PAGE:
by Renee Harrell
Reeling from a nasty break-up, Ann Lippens isn’t ready for a new relationship, even with someone as attractive as Cody Rhodes. When she rejects Cody's advances, the musician turns his attention to Ann's best friend, Kim.
Kim couldn't be happier. Cody is charming and mysterious, talented and sexy as hell. Who wouldn’t want to be at his side?
Within days, Kim is changing her appearance and behavior to please her new boyfriend. Ann soon discovers that Cody is the near-twin of a dead rock star named Bobby Winters. Winters had a dark and troubled history until his fiery demise. Bobby's string of girlfriends all died early, suspicious deaths.
Discovering the secret timetable for Kim's murder, Ann realizes she's the only one who can stop it. But it's not Kim who Cody truly wants....
When my partner, Harrell, and I finished writing the first draft of our story, I felt something was missing. We’d written a novel with a high school-aged protagonist – Ann Lippens is our take on a less secure, more body-conscious, Nancy Drew – but the tale had taken an edgy turn. We needed an opening that offered a hint at the darkness to come.
A few days later, we’d plotted the story’s prologue. We know a lot of readers can’t stand prologues (or epilogues) and routinely skip over them. I certainly hope they read this one…
Far below them, the sea splashed against a row of jagged rocks. The ocean roared up at her.
"Isn't this beautiful?" he said.
The warmth of his breath tickled the tiny hairs on the back of her neck. She turned to see him smiling.
For the first time in days, he appeared relaxed and happy.
"Yes. Yes, so beautiful!” Here at the cliff's edge, with the blue sea beneath her, everything seemed fresher, brighter. Her spirits lifted.
He asked her a question, his words snatched away by the sound of the ocean.
"What?" she shouted.
Irritated, he started to speak before changing his mind. He swept his arm out, his hand extended.
She reached out to him. When she did, he gathered her in his embrace. Pressing a hand on the small of her back, he began to sway.
He wants to dance, she thought.
He'd danced with her before but only once, the night they'd met. Now, he moved smoothly along the cliff's dirt surface. She matched his steps, content to follow his expert guidance.
It was romantic in a weird kind of way. Not a typical date, not by a long shot. After all, how many girls could say they’d slow-danced on Kraken's Peak?
She would remember this afternoon for the rest of her life.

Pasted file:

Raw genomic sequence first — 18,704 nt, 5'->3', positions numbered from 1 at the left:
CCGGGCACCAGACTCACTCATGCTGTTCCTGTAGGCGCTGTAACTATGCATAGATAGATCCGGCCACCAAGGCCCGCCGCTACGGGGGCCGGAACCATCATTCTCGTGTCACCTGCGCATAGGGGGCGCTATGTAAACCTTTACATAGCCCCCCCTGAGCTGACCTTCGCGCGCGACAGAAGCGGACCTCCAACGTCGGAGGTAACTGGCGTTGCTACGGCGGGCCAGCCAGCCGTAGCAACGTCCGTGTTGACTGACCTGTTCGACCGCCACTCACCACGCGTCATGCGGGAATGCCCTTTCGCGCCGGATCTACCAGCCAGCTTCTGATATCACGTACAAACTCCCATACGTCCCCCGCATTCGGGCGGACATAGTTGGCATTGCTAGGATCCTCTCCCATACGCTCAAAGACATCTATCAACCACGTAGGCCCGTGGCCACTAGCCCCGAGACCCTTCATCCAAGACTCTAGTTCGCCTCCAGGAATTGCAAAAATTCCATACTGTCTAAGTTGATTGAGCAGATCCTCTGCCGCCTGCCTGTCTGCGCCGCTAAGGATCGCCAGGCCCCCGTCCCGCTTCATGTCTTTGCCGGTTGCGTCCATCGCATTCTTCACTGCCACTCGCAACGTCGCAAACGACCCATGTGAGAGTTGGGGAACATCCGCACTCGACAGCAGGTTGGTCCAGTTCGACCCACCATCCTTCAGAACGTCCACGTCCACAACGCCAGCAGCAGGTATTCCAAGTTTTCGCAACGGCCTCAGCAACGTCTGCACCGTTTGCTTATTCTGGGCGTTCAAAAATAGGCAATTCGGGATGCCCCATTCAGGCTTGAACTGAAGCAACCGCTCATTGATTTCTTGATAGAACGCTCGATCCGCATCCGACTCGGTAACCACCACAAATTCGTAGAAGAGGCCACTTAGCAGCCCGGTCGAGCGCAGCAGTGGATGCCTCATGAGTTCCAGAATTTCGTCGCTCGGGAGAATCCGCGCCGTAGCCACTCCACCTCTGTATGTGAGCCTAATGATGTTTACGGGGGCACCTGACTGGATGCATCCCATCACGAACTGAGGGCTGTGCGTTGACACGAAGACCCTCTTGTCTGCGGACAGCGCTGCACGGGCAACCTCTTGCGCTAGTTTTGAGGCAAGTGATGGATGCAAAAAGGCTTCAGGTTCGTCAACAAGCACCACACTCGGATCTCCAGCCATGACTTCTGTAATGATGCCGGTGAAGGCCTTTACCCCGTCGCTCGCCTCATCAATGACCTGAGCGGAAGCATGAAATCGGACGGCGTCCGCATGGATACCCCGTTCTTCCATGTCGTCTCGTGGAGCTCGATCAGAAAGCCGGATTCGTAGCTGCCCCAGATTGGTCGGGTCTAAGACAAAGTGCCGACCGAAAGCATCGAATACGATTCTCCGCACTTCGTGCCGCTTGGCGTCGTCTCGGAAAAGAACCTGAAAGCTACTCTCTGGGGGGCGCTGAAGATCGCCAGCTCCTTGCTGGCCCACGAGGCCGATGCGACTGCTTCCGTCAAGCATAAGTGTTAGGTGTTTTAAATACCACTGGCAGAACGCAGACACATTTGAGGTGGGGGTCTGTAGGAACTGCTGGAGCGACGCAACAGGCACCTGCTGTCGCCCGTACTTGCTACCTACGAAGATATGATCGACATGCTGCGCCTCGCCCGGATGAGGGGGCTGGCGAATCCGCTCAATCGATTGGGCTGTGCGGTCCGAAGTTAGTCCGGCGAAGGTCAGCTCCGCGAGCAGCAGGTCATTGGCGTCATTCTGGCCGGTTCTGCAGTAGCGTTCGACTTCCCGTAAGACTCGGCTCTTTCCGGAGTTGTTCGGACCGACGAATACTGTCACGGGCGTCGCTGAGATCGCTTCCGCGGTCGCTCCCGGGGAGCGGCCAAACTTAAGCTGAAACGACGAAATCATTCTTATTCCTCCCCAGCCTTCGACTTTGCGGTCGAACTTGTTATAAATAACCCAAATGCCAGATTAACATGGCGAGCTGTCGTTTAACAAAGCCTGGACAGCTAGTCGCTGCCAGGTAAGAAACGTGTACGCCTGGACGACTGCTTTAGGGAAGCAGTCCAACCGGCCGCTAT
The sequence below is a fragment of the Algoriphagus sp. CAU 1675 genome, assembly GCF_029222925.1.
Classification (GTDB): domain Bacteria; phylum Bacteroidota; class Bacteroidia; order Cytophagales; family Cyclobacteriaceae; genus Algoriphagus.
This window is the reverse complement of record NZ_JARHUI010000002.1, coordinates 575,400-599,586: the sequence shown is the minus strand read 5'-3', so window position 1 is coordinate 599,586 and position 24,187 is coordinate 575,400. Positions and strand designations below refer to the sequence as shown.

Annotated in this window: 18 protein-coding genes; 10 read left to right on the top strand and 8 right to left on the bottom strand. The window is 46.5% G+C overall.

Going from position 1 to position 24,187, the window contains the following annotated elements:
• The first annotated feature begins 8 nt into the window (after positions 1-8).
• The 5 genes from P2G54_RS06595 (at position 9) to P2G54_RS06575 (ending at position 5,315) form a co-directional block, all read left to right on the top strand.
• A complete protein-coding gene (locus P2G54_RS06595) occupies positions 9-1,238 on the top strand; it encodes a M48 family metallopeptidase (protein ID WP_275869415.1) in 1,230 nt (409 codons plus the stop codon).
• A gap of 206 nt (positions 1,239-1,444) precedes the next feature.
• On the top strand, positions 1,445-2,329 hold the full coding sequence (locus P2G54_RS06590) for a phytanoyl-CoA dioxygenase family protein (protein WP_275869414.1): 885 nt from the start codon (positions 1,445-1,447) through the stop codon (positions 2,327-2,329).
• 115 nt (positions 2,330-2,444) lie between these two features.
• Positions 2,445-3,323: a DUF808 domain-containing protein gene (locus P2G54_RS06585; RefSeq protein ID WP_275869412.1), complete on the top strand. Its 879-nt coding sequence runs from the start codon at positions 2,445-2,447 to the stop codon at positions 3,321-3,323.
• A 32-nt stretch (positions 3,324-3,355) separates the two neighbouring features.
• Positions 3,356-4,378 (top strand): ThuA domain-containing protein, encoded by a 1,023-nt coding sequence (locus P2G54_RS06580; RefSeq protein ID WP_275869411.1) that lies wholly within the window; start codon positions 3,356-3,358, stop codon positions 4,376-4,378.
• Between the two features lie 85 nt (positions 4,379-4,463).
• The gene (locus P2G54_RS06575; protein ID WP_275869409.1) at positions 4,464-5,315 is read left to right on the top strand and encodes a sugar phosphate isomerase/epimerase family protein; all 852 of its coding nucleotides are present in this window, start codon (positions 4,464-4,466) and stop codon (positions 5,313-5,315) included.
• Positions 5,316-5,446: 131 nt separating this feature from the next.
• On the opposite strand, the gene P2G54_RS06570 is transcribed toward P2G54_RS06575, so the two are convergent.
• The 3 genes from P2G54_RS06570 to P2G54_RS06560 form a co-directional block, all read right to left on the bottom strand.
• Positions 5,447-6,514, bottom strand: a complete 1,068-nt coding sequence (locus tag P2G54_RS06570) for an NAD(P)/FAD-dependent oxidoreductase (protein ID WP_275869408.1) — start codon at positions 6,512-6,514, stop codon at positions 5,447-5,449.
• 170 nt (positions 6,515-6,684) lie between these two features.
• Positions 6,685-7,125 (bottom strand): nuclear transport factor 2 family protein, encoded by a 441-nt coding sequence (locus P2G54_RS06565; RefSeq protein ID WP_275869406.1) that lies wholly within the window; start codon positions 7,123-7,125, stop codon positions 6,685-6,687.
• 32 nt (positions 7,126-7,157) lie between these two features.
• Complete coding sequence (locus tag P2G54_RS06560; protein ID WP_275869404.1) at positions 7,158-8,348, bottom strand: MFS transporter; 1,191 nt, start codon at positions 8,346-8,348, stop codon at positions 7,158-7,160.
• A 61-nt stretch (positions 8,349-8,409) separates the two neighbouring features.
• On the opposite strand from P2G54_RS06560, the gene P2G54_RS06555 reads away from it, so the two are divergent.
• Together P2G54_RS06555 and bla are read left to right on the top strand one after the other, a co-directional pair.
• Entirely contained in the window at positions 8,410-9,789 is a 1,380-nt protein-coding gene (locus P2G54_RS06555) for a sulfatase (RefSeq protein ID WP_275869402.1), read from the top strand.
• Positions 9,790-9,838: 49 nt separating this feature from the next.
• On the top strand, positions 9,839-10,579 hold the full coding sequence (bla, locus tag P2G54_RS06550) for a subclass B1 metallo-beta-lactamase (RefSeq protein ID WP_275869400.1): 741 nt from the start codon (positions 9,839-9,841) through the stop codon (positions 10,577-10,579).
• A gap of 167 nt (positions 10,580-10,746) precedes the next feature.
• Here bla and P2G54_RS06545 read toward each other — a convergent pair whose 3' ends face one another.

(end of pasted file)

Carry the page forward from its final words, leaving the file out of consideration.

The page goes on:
He murmured as they danced. She strained to make out his words. A moment later, she realized there weren’t any words to be heard.
He was humming.
She recognized the tune. She didn’t like the song – Not that I’m going to tell him – but it was his favorite. He'd played it for her, more than once.
With a flourish, he ended the dance. He bowed to her.
As he straightened, she hugged him tightly. "This is perfect," she said into his ear.
"No." He studied her, from her red hair to the green patchwork jumper that brushed lightly against her hips. “Not yet.”
He yanked the heart-shaped locket from her neck. Staggering as the chain ripped through her hair and over her head, she caught herself at the very edge of the cliff. Beneath her shoes, tiny stones spilled into the void, tumbling into space.
She tried to step forward. He put a hand out to stop her, scorn in his eyes.
"Bye," he mouthed, his open hand shoving against her chest.
Flailing her arms desperately, her feet slid on the loose soil. She tried to regain her balance, grasping blindly for anything to stop her descent.
Screaming, she dropped over the edge of the cliff.
He watched as she fell. Her cry was lost in the thunder of the waves as they smashed into the rocks below.
"Things weren't perfect." He wrapped the chain of the locket around his fist. "Things couldn't be perfect because you weren't perfect. You could never replace the woman I loved.
“I have to get her back.”
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"Renée Harrell" is the semi-pseudonym of Renée and Harrell Turner, a wife-and-husband writing team. Although we primarily write YA fiction, we've dabbled in science fiction (Aly's Luck and After Things Went Bad), teleplays (Bill Shakespeare's Next Big Mistake) and humorous mystery (Frankenstein, P.I.).